#MediaSnack Ep.60: Media Change 2017: Advertiser Q&A
On this week’s #MediaSnack we continue the theme of #MediaChange from last week’s episode which you will recall that our word of the year is CHANGE and we considered this across three areas: Advertisers, Agencies and Accountability.
We received loads of private comments, questions and emails (why do you guys not leave comments below so everyone can see them??) which suggested we really hit on something which is on the minds of others and perhaps piqued some interest in media change.
On episode 60 we dig into some of those questions, specifically a few of those we got from advertisers. To get a balanced and rounded perspective we picked questions from 3 different advertisers; a CMO, a media procurement leader and a global media director.
Question 1 (from a Chief Marketing Officer): “You mentioned that change comes from the top and you said ‘change the narrative’ – how do I do that and where do we start?”
Answer: First work out the current status of media internally as this will be the basis for everything going forward. You want to know how good are you compared to other brands and best practice. Simple analysis can give you a perspective that will give you a starting point for your road map for change. The next step will be to align your immediate stakeholder group and create a business case for change, which shows how it will drive a return. This allows you to seek a mandate for change from company leadership and to go out and execute that change.
As CMO, the change will come when you start talking about media as an investment in a business outcome rather than a cost, but you must also draw a line in the sand, take a perspective on how you manage media now and from which you can track continuous incremental improvements over time. That’s how you will account for the impact of the change you want to make. Getting your organisation to see media as an accountable investment in growth will take some time, but you need to lead the charge.
Question 2 (from a Media Procurement Leader): “I’m in procurement, I like what you said but without media stakeholders internally how do we do this? The business probably sees media as a cost rather than an investment. I want us to be more strategic about media and work better with our agencies. How?”
Answer: This is a common question from many media procurement managers who feel a little isolated in large marketing organisations. Typically a procurement manager who has few marketing stakeholders with significant media responsibilities. The challenge is that their own KPIs are often mis-aligned with the idea of media being an investment in growth because they are focused (and typically incentivised) on efficiency improvements and cost savings.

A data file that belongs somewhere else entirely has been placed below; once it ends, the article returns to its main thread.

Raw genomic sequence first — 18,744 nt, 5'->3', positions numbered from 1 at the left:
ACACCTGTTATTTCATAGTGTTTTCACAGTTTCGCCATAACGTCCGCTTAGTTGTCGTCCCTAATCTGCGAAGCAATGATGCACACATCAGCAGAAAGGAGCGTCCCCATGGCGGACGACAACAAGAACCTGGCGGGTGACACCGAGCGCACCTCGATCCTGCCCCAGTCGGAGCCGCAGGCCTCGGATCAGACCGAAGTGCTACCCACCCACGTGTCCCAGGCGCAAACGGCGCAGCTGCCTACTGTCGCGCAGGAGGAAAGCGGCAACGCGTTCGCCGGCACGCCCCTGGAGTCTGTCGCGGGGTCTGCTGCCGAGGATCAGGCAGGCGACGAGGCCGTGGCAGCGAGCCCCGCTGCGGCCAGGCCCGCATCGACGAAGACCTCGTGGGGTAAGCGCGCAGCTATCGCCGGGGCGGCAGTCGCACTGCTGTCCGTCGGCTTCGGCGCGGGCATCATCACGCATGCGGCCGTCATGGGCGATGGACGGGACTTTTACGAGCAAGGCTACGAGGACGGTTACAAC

The challenge is to get yourself on the agenda of your CMO or CPO and challenge them to be open to redefine the internal KPIs for media away from just ‘traditional’ procurement metrics and more closely aligned to metrics of growth and value creation. Tom and David reveal that most procurement leaders are generally very keen and very capable at reframing this discussion but it often requires education with the business, getting senior marketing and procurement leadership to be more closely aligned on common KPIs for media success.
Procurement are well equipped drive this agenda because they know the agency contract, they are evaluating agency performance and are often responsible for making media accountable. The key is to adjust the measures of success.
Question 3 (from a Global Media Director): “How do I make media famous internally and get my business to recognise media (and me) with more value and importance?”
Answer: Tom and David argue that media directors need to step up internally and make the change happen. This means shifting your role from being (and being seen as) someone who manages a media agency to the guardian of a huge company investment in growth.
If you can re-engineer how your role is seen and valued then this will change both the perception of media internally (because it will be seen more as an investment not a cost) and in turn your own value and reputation as an executive with influence on the success of one of the company’s largest annual expenditures.
You’ll find once you change this narrative about media and the perception of your role amongst senior leadership that they actually get rather excited about media.
David suggests celebrating media successes internally to raise its profile – consider an annual media awards but one which is carefully aligned to your own internal media strategy.